I prefer using the cylinder lenses in a trial frame (for me, personally). It’s nice to pop them in and then see what they do, and you can rotate the axis while you’re looking at real world stuff and then see what axis you end up at (and how that compares to your “prescription”). An optometrist gave me a prescription of -0.75 cyl in my left eye, I found with the test kit that -0.25 CYL worked better under all circumstances. Now I don’t need it at all.

For me the trial frame and lenses were totally worth it, it answered a bunch of questions I had. It’s also really nice to try at different times of day and different situations, you can go look at streetlights and cars at night, or your screen during the day, and figure out when (if ever) you really benefit from CYL correction.

Lens flippers are these things:

You load your trial lenses into it and then flip back and forth between them. Do I prefer this one, or that one? For example you could compare -4.25 in each eye (top row), to -4 in each eye (bottom row). If they look the same go with the -4, or try -3.75. It just makes it convenient to prototype different levels of correction, kind of like a circuit breadboard.

They’re also handy for vision therapy (these are pre-loaded flippers):

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I’d say if you do the cm measurement with the stenopic slit at the angle you got from the fan then you get the strength you’ll need on the cyl axis.
Notes:

  1. if you need cyl correction that is
  2. if you wish to correct the cyl at all

I created a topic on measuring which includes the Stenopic Slit and the JCC.
I have watched dozens of videos on measuring but found these the most helpful.
Especially the part on how to decide if the cyl measured is correct.

@nycmao Thanks, those are really helpful videos! I’ve used them before in the opticians but I didn’t know their name.

@BiancaK That’s true, but I’ve been looking and can’t find a steopaeic slit tool for sale anywhere! :crying_cat_face: Or a JCC. That would be the idea solution though I think.

DIY: if you have an sph only lens, you can cover the two halves with paper leaving one line open only. If you have a JCC, you can do the same and turn the JCC around +/- 180 degrees to see how the acuity changes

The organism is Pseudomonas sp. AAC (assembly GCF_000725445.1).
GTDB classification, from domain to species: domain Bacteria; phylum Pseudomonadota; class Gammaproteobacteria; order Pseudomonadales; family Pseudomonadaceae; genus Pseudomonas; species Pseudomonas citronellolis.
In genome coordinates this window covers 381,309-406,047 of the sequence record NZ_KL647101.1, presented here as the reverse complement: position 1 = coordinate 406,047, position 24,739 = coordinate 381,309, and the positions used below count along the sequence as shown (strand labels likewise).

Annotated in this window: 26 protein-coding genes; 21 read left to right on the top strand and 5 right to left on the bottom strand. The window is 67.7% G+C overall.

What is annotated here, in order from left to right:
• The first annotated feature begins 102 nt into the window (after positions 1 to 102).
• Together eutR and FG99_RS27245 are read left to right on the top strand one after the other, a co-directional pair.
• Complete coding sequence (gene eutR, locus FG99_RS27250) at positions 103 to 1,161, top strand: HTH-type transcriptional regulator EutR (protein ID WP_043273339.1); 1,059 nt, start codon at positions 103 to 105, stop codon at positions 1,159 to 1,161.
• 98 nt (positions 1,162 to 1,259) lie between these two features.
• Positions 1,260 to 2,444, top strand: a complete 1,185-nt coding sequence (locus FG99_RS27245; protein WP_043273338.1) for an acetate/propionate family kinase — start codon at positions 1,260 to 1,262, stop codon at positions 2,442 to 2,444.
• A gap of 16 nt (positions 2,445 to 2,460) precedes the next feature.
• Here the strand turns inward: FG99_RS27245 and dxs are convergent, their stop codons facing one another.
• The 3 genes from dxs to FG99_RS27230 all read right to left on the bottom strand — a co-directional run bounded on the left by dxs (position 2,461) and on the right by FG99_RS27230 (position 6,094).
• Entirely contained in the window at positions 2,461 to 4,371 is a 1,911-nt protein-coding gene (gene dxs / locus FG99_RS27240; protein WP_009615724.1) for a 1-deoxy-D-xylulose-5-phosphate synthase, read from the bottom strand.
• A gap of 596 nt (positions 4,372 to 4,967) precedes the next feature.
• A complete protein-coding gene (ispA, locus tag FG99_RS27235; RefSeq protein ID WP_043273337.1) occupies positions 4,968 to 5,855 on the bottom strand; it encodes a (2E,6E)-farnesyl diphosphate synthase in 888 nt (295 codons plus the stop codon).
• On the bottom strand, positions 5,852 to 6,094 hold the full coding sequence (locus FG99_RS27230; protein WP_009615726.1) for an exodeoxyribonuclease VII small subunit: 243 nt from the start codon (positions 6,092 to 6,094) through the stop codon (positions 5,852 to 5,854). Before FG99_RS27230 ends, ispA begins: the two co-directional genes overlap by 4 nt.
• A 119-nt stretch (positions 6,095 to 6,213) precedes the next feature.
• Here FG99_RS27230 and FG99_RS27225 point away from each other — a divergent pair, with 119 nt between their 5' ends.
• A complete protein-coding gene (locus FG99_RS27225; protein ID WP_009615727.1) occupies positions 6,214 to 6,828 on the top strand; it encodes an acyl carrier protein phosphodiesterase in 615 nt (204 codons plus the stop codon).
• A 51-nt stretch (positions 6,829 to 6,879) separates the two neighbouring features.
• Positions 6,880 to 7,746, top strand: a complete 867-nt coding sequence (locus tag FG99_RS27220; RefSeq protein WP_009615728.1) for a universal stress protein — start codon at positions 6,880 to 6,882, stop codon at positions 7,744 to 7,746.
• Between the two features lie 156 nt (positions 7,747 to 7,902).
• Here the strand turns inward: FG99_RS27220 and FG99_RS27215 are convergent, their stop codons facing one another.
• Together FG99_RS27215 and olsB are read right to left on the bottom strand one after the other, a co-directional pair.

You can by 0.25D and 0.5D even on Amazon. In the test kit they are often called cross cylinder simply - without the J.

Edit:
my low cost low bother DIY solution
JCC covered out to work as a stenopic slit adding -0.5D in the gap.
image

Aha, success with finding a cross cylinder tool! Although I feel like the slit might be better, as it is easier to adjust - I can’t find one, but like you showed, I could DIY one from a normal lens. Eh, I guess the solution is use both :smile_cat:

In fact, the 266pc Vevor lens kit (although plastic, not metal :crying_cat_face:) has lots of other tools: 266pcs Trial Lenskit Optometry Rim Optical Lens Optometry Test Trial F – Vevor UK including SS and CC (and a load of others, whatever they are). Sadly the smaller metal-framed kit doesn’t have them all.

Looking on AliExpress, lenses seem to be about £1.75 (US$2.50) each inc delivery. So buying 22 like @nycmao suggested would still put me back $55. Frames are $15-$20, so $75. Although as my vision varies so much I think 32 lenses might be better, bringing the total to $100. Another $10 for JCC… And then we get to lens kit price territory! Although it seems so wasteful to get all the convex lenses.

Buying the smaller kit wouldn’t be crazy. You might look around and see if anyone is selling a used one (I don’t think they really “age” unless someone really mistreated it), and you could always sell it later or sell off all the convex lenses and recoup a few dollars if you don’t mind the hassle of selling stuff online.

The sellers on aliexpress will sell you all the individual oddball lenses too, including the cross cylinders (not on a stick though, unless you want it that way) and the stenoscopic slit. Shipping to the US is only $1.26, might be more to the UK. So if you get bored with the bare-bones kit you don’t have to spring for the 266 piece kit.

From a hobbyist’s perspective, I can vouch that the auxiliary specialized lenses are fun. You can spend many evenings figuring out how to perform all the various tests you can do with them and verify that you do or don’t have don’t have cyclophoria, and see if you’re prone to suppressing one eye or the other, etc. They’re neat from a “so this is how things work” perspective even if you don’t actually “need” them for fixing your myopia.

Guaranteed suitable for ophthalmological recreation and wizardry. Approved by self-experimenting mad scientists.

*White coat not included.

I think I will got the AE route.

Still cheaper than the lens kit, and Vevor couldn’t confirm the size of the frame (meaning I might have to buy that extra anyway). Three pairs of lenses each for normalised/differential for now, four pairs of CYL, and a slit for good measure.